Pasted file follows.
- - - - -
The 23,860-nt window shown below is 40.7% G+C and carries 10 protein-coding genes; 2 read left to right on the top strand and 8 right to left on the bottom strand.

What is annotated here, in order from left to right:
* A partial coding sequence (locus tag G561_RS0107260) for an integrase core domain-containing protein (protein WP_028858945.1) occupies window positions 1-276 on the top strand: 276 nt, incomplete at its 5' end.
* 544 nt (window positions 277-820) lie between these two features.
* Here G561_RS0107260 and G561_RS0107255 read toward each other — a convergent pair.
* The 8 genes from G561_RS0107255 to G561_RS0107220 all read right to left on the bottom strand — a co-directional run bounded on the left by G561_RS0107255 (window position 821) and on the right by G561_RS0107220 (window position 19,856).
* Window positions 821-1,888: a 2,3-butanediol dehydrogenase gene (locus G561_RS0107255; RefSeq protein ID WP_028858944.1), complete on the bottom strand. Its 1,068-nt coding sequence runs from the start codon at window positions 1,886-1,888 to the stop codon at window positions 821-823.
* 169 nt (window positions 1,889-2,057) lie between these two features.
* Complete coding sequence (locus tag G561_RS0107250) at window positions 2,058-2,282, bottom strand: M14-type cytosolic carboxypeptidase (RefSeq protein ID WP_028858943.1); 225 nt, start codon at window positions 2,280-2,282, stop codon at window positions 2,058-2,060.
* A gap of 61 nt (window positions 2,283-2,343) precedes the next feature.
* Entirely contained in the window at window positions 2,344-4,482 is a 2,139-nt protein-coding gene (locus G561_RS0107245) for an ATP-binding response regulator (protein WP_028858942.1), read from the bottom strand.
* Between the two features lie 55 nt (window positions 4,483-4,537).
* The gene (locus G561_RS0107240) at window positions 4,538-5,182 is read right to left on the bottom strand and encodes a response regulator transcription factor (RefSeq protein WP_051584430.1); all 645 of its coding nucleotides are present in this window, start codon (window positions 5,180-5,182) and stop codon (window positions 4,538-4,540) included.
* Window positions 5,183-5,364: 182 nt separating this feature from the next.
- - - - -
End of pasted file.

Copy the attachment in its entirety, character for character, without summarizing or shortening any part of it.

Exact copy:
The 23,860-nt window shown below is 40.7% G+C and carries 10 protein-coding genes; 2 read left to right on the top strand and 8 right to left on the bottom strand.

What is annotated here, in order from left to right:
* A partial coding sequence (locus tag G561_RS0107260) for an integrase core domain-containing protein (protein WP_028858945.1) occupies window positions 1-276 on the top strand: 276 nt, incomplete at its 5' end.
* 544 nt (window positions 277-820) lie between these two features.
* Here G561_RS0107260 and G561_RS0107255 read toward each other — a convergent pair.
* The 8 genes from G561_RS0107255 to G561_RS0107220 all read right to left on the bottom strand — a co-directional run bounded on the left by G561_RS0107255 (window position 821) and on the right by G561_RS0107220 (window position 19,856).
* Window positions 821-1,888: a 2,3-butanediol dehydrogenase gene (locus G561_RS0107255; RefSeq protein ID WP_028858944.1), complete on the bottom strand. Its 1,068-nt coding sequence runs from the start codon at window positions 1,886-1,888 to the stop codon at window positions 821-823.
* 169 nt (window positions 1,889-2,057) lie between these two features.
* Complete coding sequence (locus tag G561_RS0107250) at window positions 2,058-2,282, bottom strand: M14-type cytosolic carboxypeptidase (RefSeq protein ID WP_028858943.1); 225 nt, start codon at window positions 2,280-2,282, stop codon at window positions 2,058-2,060.
* A gap of 61 nt (window positions 2,283-2,343) precedes the next feature.
* Entirely contained in the window at window positions 2,344-4,482 is a 2,139-nt protein-coding gene (locus G561_RS0107245) for an ATP-binding response regulator (protein WP_028858942.1), read from the bottom strand.
* Between the two features lie 55 nt (window positions 4,483-4,537).
* The gene (locus G561_RS0107240) at window positions 4,538-5,182 is read right to left on the bottom strand and encodes a response regulator transcription factor (RefSeq protein WP_051584430.1); all 645 of its coding nucleotides are present in this window, start codon (window positions 5,180-5,182) and stop codon (window positions 4,538-4,540) included.
* Window positions 5,183-5,364: 182 nt separating this feature from the next.